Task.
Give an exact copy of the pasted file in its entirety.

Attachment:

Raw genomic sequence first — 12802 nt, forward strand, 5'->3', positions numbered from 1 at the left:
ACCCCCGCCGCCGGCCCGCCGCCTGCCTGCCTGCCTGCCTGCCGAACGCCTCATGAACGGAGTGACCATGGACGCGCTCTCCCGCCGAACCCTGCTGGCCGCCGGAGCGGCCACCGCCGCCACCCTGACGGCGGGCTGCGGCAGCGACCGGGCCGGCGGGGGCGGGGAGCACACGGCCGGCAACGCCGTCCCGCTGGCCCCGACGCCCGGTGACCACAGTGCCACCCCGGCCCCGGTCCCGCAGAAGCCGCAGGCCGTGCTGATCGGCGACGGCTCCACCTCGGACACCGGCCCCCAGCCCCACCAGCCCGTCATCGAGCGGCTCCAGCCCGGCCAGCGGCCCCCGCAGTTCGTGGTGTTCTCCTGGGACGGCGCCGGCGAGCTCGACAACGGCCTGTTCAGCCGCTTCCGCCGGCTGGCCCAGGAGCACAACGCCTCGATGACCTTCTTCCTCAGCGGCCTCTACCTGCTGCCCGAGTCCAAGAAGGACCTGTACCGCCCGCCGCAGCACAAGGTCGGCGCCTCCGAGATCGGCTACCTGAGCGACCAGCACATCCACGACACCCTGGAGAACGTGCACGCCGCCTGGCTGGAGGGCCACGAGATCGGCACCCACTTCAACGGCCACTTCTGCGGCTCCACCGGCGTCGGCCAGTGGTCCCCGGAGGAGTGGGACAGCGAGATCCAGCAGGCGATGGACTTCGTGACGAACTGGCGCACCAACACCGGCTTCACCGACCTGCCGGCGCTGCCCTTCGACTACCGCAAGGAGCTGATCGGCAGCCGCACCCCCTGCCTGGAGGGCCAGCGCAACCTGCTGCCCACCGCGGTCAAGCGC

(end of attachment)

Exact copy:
Raw genomic sequence first — 12802 nt, forward strand, 5'->3', positions numbered from 1 at the left:
ACCCCCGCCGCCGGCCCGCCGCCTGCCTGCCTGCCTGCCTGCCGAACGCCTCATGAACGGAGTGACCATGGACGCGCTCTCCCGCCGAACCCTGCTGGCCGCCGGAGCGGCCACCGCCGCCACCCTGACGGCGGGCTGCGGCAGCGACCGGGCCGGCGGGGGCGGGGAGCACACGGCCGGCAACGCCGTCCCGCTGGCCCCGACGCCCGGTGACCACAGTGCCACCCCGGCCCCGGTCCCGCAGAAGCCGCAGGCCGTGCTGATCGGCGACGGCTCCACCTCGGACACCGGCCCCCAGCCCCACCAGCCCGTCATCGAGCGGCTCCAGCCCGGCCAGCGGCCCCCGCAGTTCGTGGTGTTCTCCTGGGACGGCGCCGGCGAGCTCGACAACGGCCTGTTCAGCCGCTTCCGCCGGCTGGCCCAGGAGCACAACGCCTCGATGACCTTCTTCCTCAGCGGCCTCTACCTGCTGCCCGAGTCCAAGAAGGACCTGTACCGCCCGCCGCAGCACAAGGTCGGCGCCTCCGAGATCGGCTACCTGAGCGACCAGCACATCCACGACACCCTGGAGAACGTGCACGCCGCCTGGCTGGAGGGCCACGAGATCGGCACCCACTTCAACGGCCACTTCTGCGGCTCCACCGGCGTCGGCCAGTGGTCCCCGGAGGAGTGGGACAGCGAGATCCAGCAGGCGATGGACTTCGTGACGAACTGGCGCACCAACACCGGCTTCACCGACCTGCCGGCGCTGCCCTTCGACTACCGCAAGGAGCTGATCGGCAGCCGCACCCCCTGCCTGGAGGGCCAGCGCAACCTGCTGCCCACCGCGGTCAAGCGC